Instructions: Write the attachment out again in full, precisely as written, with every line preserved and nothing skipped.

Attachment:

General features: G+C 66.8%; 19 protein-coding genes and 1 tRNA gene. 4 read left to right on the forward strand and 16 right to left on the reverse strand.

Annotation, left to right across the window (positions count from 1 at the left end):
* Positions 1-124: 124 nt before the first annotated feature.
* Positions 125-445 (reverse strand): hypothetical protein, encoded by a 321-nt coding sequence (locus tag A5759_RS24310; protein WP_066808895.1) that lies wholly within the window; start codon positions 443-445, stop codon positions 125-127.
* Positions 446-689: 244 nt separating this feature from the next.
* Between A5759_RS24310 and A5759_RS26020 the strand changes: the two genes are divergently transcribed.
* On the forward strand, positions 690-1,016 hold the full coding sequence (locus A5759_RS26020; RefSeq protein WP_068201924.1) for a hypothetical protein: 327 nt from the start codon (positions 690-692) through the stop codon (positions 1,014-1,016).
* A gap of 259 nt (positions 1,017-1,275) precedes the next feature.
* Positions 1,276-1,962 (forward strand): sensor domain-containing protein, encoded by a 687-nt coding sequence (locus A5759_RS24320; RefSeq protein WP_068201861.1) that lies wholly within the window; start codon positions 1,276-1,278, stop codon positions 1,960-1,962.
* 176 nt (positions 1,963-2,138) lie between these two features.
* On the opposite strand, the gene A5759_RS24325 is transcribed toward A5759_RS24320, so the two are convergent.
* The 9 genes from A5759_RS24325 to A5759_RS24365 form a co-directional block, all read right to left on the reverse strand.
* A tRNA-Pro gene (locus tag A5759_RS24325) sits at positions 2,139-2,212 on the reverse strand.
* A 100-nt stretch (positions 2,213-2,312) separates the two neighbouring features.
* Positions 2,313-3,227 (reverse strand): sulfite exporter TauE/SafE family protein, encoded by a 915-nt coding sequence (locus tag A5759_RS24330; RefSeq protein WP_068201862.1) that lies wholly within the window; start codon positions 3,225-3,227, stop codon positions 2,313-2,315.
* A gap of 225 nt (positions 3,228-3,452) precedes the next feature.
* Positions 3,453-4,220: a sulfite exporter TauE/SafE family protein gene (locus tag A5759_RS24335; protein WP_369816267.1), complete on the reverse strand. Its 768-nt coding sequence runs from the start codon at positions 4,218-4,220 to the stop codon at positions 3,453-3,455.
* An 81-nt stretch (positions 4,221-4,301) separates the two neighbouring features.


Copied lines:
General features: G+C 66.8%; 19 protein-coding genes and 1 tRNA gene. 4 read left to right on the forward strand and 16 right to left on the reverse strand.

Annotation, left to right across the window (positions count from 1 at the left end):
* Positions 1-124: 124 nt before the first annotated feature.
* Positions 125-445 (reverse strand): hypothetical protein, encoded by a 321-nt coding sequence (locus tag A5759_RS24310; protein WP_066808895.1) that lies wholly within the window; start codon positions 443-445, stop codon positions 125-127.
* Positions 446-689: 244 nt separating this feature from the next.
* Between A5759_RS24310 and A5759_RS26020 the strand changes: the two genes are divergently transcribed.
* On the forward strand, positions 690-1,016 hold the full coding sequence (locus A5759_RS26020; RefSeq protein WP_068201924.1) for a hypothetical protein: 327 nt from the start codon (positions 690-692) through the stop codon (positions 1,014-1,016).
* A gap of 259 nt (positions 1,017-1,275) precedes the next feature.
* Positions 1,276-1,962 (forward strand): sensor domain-containing protein, encoded by a 687-nt coding sequence (locus A5759_RS24320; RefSeq protein WP_068201861.1) that lies wholly within the window; start codon positions 1,276-1,278, stop codon positions 1,960-1,962.
* 176 nt (positions 1,963-2,138) lie between these two features.
* On the opposite strand, the gene A5759_RS24325 is transcribed toward A5759_RS24320, so the two are convergent.
* The 9 genes from A5759_RS24325 to A5759_RS24365 form a co-directional block, all read right to left on the reverse strand.
* A tRNA-Pro gene (locus tag A5759_RS24325) sits at positions 2,139-2,212 on the reverse strand.
* A 100-nt stretch (positions 2,213-2,312) separates the two neighbouring features.
* Positions 2,313-3,227 (reverse strand): sulfite exporter TauE/SafE family protein, encoded by a 915-nt coding sequence (locus tag A5759_RS24330; RefSeq protein WP_068201862.1) that lies wholly within the window; start codon positions 3,225-3,227, stop codon positions 2,313-2,315.
* A gap of 225 nt (positions 3,228-3,452) precedes the next feature.
* Positions 3,453-4,220: a sulfite exporter TauE/SafE family protein gene (locus tag A5759_RS24335; protein WP_369816267.1), complete on the reverse strand. Its 768-nt coding sequence runs from the start codon at positions 4,218-4,220 to the stop codon at positions 3,453-3,455.
* An 81-nt stretch (positions 4,221-4,301) separates the two neighbouring features.